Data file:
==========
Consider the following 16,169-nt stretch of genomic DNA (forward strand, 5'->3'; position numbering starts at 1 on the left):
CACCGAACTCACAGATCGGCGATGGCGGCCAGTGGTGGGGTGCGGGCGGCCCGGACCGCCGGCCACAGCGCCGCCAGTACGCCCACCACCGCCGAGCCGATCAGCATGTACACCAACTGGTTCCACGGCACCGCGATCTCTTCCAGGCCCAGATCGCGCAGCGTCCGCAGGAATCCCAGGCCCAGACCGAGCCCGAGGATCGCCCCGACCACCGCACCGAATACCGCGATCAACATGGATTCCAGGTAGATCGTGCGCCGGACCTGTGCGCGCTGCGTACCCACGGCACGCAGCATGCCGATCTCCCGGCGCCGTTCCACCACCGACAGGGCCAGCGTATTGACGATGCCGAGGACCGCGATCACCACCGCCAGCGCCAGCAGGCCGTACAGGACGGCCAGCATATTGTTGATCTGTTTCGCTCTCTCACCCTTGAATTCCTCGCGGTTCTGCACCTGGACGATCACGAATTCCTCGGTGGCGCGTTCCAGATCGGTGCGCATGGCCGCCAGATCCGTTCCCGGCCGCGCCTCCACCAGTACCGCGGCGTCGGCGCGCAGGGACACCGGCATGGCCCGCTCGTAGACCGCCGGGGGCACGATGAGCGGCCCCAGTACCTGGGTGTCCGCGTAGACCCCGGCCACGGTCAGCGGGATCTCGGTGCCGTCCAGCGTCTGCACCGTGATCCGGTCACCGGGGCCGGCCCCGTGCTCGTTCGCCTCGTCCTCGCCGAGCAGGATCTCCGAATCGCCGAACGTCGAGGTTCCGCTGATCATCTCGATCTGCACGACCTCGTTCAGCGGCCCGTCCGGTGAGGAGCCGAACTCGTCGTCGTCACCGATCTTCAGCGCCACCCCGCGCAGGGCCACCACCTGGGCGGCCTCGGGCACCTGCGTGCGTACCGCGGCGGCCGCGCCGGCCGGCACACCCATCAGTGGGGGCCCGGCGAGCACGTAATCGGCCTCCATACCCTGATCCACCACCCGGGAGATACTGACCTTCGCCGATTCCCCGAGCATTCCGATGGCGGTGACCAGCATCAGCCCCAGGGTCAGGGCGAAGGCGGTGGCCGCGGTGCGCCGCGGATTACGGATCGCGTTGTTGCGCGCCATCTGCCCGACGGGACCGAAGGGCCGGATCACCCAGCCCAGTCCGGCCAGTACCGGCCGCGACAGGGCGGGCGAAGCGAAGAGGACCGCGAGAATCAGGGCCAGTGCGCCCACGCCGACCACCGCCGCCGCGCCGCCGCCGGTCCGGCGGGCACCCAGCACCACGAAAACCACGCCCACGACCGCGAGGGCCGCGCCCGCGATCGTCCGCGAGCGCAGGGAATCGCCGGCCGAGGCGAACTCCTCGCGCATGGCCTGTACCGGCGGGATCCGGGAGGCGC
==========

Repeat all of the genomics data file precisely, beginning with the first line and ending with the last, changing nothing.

Consider the following 16,169-nt stretch of genomic DNA (forward strand, 5'->3'; position numbering starts at 1 on the left):
CACCGAACTCACAGATCGGCGATGGCGGCCAGTGGTGGGGTGCGGGCGGCCCGGACCGCCGGCCACAGCGCCGCCAGTACGCCCACCACCGCCGAGCCGATCAGCATGTACACCAACTGGTTCCACGGCACCGCGATCTCTTCCAGGCCCAGATCGCGCAGCGTCCGCAGGAATCCCAGGCCCAGACCGAGCCCGAGGATCGCCCCGACCACCGCACCGAATACCGCGATCAACATGGATTCCAGGTAGATCGTGCGCCGGACCTGTGCGCGCTGCGTACCCACGGCACGCAGCATGCCGATCTCCCGGCGCCGTTCCACCACCGACAGGGCCAGCGTATTGACGATGCCGAGGACCGCGATCACCACCGCCAGCGCCAGCAGGCCGTACAGGACGGCCAGCATATTGTTGATCTGTTTCGCTCTCTCACCCTTGAATTCCTCGCGGTTCTGCACCTGGACGATCACGAATTCCTCGGTGGCGCGTTCCAGATCGGTGCGCATGGCCGCCAGATCCGTTCCCGGCCGCGCCTCCACCAGTACCGCGGCGTCGGCGCGCAGGGACACCGGCATGGCCCGCTCGTAGACCGCCGGGGGCACGATGAGCGGCCCCAGTACCTGGGTGTCCGCGTAGACCCCGGCCACGGTCAGCGGGATCTCGGTGCCGTCCAGCGTCTGCACCGTGATCCGGTCACCGGGGCCGGCCCCGTGCTCGTTCGCCTCGTCCTCGCCGAGCAGGATCTCCGAATCGCCGAACGTCGAGGTTCCGCTGATCATCTCGATCTGCACGACCTCGTTCAGCGGCCCGTCCGGTGAGGAGCCGAACTCGTCGTCGTCACCGATCTTCAGCGCCACCCCGCGCAGGGCCACCACCTGGGCGGCCTCGGGCACCTGCGTGCGTACCGCGGCGGCCGCGCCGGCCGGCACACCCATCAGTGGGGGCCCGGCGAGCACGTAATCGGCCTCCATACCCTGATCCACCACCCGGGAGATACTGACCTTCGCCGATTCCCCGAGCATTCCGATGGCGGTGACCAGCATCAGCCCCAGGGTCAGGGCGAAGGCGGTGGCCGCGGTGCGCCGCGGATTACGGATCGCGTTGTTGCGCGCCATCTGCCCGACGGGACCGAAGGGCCGGATCACCCAGCCCAGTCCGGCCAGTACCGGCCGCGACAGGGCGGGCGAAGCGAAGAGGACCGCGAGAATCAGGGCCAGTGCGCCCACGCCGACCACCGCCGCCGCGCCGCCGCCGGTCCGGCGGGCACCCAGCACCACGAAAACCACGCCCACGACCGCGAGGGCCGCGCCCGCGATCGTCCGCGAGCGCAGGGAATCGCCGGCCGAGGCGAACTCCTCGCGCATGGCCTGTACCGGCGGGATCCGGGAGGCGC